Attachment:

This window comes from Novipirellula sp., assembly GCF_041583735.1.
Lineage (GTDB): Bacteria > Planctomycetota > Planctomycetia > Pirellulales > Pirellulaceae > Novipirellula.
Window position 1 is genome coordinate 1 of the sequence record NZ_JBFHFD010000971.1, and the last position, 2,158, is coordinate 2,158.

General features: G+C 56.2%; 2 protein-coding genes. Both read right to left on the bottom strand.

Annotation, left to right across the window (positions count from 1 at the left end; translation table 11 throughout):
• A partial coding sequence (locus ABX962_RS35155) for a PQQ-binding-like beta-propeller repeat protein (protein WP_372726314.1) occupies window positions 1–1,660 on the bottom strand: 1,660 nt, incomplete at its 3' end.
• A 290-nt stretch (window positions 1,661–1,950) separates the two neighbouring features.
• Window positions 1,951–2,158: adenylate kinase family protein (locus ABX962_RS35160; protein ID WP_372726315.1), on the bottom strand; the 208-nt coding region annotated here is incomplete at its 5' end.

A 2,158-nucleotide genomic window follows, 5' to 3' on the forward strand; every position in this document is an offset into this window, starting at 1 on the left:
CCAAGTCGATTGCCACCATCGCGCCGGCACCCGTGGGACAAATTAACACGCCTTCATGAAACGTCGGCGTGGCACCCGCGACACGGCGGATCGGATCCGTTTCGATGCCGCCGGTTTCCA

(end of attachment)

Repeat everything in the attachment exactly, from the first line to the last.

This window comes from Novipirellula sp., assembly GCF_041583735.1.
Lineage (GTDB): Bacteria > Planctomycetota > Planctomycetia > Pirellulales > Pirellulaceae > Novipirellula.
Window position 1 is genome coordinate 1 of the sequence record NZ_JBFHFD010000971.1, and the last position, 2,158, is coordinate 2,158.

General features: G+C 56.2%; 2 protein-coding genes. Both read right to left on the bottom strand.

Annotation, left to right across the window (positions count from 1 at the left end; translation table 11 throughout):
• A partial coding sequence (locus ABX962_RS35155) for a PQQ-binding-like beta-propeller repeat protein (protein WP_372726314.1) occupies window positions 1–1,660 on the bottom strand: 1,660 nt, incomplete at its 3' end.
• A 290-nt stretch (window positions 1,661–1,950) separates the two neighbouring features.
• Window positions 1,951–2,158: adenylate kinase family protein (locus ABX962_RS35160; protein ID WP_372726315.1), on the bottom strand; the 208-nt coding region annotated here is incomplete at its 5' end.

A 2,158-nucleotide genomic window follows, 5' to 3' on the forward strand; every position in this document is an offset into this window, starting at 1 on the left:
CCAAGTCGATTGCCACCATCGCGCCGGCACCCGTGGGACAAATTAACACGCCTTCATGAAACGTCGGCGTGGCACCCGCGACACGGCGGATCGGATCCGTTTCGATGCCGCCGGTTTCCA